Panellists feel that there are both pros and cons to social media, and hate campaigns are thriving in the absence of clear laws 

With growing penetration of smartphones in India, social media has become a hotbed of rumours and slander. Recently, trolls have targeted External Affairs Minister Sushma Swaraj. Ever since it emerged that the Ministry of External Affairs had expeditiously granted a passport to a Hindu-Muslim couple and transferred an official for allegedly harassing them, trolls have been attacking the minister. Swaraj herself highlighted this on Twitter. APN’s popular debate Mudda took up the issue. Anchorperson Akshay posed the questions to panelists including BJP’s Anand Sahu, noted scribe Atul Chandra, RJD’S Ashok Singh , JD-U‘s Krishnanand Mishra, cyber expert Pawan Duggal, SP’s Sunil Singh and APN’s Govind Pant Raju.

Chandra said: “When trolls are endorsed by senior leaders and politicians, they feel emboldened. Those who are trolling get sanction from certain quarters. In UP gou rakhsaks have spread all kinds of rumours in the past and that has triggered violent incidents as well.”

Sahu said: “We have freedom of expression. Rights and duties are also well listed in the constitution. But rumour-mongering in social media is assuming dangerous proportions. People are unable to draw the line, and there appears to be a free-for-all. On one side, social media offers a platform for enhancing knowledge, but it is being misused heavily by those who want to spread hate.”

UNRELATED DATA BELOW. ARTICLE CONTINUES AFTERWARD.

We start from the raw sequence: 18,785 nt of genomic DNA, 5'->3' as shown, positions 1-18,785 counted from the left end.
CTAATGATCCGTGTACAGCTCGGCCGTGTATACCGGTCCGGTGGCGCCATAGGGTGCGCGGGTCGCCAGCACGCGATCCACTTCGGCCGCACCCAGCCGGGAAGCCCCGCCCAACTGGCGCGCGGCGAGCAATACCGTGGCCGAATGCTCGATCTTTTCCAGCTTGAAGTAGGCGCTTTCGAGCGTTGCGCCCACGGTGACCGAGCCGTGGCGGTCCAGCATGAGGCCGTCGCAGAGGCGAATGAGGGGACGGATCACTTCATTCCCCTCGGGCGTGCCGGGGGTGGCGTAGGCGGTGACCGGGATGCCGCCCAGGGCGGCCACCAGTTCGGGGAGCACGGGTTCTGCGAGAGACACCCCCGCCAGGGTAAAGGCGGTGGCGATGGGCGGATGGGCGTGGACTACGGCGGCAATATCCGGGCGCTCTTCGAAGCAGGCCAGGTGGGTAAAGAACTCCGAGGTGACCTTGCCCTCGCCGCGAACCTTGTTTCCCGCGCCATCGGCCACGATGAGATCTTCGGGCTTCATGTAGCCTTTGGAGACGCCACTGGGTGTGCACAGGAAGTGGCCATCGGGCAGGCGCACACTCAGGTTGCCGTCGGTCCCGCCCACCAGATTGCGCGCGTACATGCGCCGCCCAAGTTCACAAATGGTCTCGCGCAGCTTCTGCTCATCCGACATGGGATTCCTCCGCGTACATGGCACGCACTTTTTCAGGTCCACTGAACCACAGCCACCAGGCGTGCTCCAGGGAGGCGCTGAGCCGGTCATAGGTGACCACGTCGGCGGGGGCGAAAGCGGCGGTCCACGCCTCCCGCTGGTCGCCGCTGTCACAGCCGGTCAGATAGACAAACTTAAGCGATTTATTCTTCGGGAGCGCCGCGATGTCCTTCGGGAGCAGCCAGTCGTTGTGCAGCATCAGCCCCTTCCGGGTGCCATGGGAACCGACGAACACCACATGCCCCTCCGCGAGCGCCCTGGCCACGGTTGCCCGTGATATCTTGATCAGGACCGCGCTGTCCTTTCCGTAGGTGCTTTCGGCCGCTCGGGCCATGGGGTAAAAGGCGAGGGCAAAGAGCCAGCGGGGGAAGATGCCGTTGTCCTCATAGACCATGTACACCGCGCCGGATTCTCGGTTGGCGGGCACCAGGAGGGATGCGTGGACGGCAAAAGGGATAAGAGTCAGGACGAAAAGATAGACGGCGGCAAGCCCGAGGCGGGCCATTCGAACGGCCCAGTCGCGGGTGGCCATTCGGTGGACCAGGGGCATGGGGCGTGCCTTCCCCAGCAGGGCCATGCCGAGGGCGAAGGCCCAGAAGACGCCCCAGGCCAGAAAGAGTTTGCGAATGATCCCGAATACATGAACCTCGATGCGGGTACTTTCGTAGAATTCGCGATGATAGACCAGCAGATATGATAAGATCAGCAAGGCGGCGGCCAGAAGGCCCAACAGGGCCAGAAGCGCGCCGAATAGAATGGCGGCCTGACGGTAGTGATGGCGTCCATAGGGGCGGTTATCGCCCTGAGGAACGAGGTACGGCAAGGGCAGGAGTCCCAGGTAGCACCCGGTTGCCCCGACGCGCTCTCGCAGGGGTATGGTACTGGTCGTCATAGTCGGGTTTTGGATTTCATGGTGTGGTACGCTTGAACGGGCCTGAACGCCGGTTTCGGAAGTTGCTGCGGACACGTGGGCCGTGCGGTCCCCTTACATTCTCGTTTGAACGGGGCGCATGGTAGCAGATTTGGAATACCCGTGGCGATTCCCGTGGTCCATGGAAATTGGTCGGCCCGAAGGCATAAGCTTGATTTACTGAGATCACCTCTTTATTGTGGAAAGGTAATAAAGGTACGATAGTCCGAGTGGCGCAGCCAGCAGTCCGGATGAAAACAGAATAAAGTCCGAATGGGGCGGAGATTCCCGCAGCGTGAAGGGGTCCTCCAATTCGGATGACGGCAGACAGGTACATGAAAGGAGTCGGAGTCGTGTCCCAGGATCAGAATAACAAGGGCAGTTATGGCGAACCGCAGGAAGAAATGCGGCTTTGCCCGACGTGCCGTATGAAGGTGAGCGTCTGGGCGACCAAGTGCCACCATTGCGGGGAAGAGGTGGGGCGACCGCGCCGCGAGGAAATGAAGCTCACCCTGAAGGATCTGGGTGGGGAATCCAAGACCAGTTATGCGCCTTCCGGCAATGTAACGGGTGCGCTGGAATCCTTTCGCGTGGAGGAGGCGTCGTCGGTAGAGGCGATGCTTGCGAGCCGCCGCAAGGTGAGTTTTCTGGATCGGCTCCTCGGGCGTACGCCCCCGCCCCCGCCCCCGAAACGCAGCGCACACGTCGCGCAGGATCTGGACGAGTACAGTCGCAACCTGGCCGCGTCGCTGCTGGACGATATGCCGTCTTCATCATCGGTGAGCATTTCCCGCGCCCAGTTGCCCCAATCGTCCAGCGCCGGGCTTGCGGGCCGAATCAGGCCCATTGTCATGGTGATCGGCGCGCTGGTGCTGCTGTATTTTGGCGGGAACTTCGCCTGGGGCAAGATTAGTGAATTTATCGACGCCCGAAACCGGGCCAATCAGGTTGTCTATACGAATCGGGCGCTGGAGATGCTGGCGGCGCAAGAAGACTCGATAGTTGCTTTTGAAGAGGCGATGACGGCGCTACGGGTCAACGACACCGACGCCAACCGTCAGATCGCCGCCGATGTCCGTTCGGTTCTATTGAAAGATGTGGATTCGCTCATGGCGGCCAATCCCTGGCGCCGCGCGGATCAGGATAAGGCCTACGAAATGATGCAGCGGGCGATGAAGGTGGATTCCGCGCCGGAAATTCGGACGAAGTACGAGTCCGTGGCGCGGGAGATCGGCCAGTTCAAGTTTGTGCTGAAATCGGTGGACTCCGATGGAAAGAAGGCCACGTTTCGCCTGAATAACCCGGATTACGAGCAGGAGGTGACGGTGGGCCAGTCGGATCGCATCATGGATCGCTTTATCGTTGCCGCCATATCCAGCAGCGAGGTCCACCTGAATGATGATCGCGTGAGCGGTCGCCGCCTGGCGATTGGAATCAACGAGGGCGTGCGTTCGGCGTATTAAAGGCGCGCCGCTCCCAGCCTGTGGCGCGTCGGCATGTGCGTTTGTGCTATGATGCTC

Sunil Singh said: “It’s a fact that social media has gone beyond the limits of acceptable behaviour. The government’s IT cell should be active in ending cyber crime.”

Duggal said: “There is no law to regulate social media, and therefore fake news abounds. The IT Act makes no mention of fake news.”

Sunil Singh said: “The BJP’s IT cell itself is spreading fake news.”

Raju said: “Stopping fake IDs should not be tough for the government. There are pros and cons to the issue. On social media, citizens can raise voices whenever something untoward is happening, but the way Sushma Swaraj has been trolled for giving passports to an interfaith couple is not right.”

Duggal said: “People are behaving like they have a new toy in hand. Learning about cyber hygiene, cyber etiquette and cyber security is now very important. Steps taken by the government to encourage social media are good, but there is a long way to go before we can get mature on this front and not get swayed by opinions foisted on us by vested interests.”

Sahu said: “We are trying to make people aware. There should be a line stating that those who pass adverse remarks on social media will not be spared, like the tobacco warnings on cigarette packs. Fake news on social media is spreading like cancer.”

Chandra said: “It’s all for political benefit, therefore no attempt to stop it is being made.”

Sahu said: “We can’t arrest anyone on the basis of a social media post.”

Raju said: “Lot of examples of exploitation of social media and posts triggering violence are there. Rumours have been spread in the past to inspire fear.”

Sunil Singh: “Too much is going to be lost due to the hate campaign, also there appears to be a trial on social media even before the courts look at a particular case.”

Chandra said: “Our politicians are making irresponsible statements every day. People are getting habituated to making loose remarks.”

Raju said: “There are many dangerous signals.”

Sunil Singh:”The hate campaign should be stopped at an urgent level.”

Raju said: The support and cooperation of people will be required to stop the hate campaigns on social media.”

—Compiled by Niti Singh Bhandari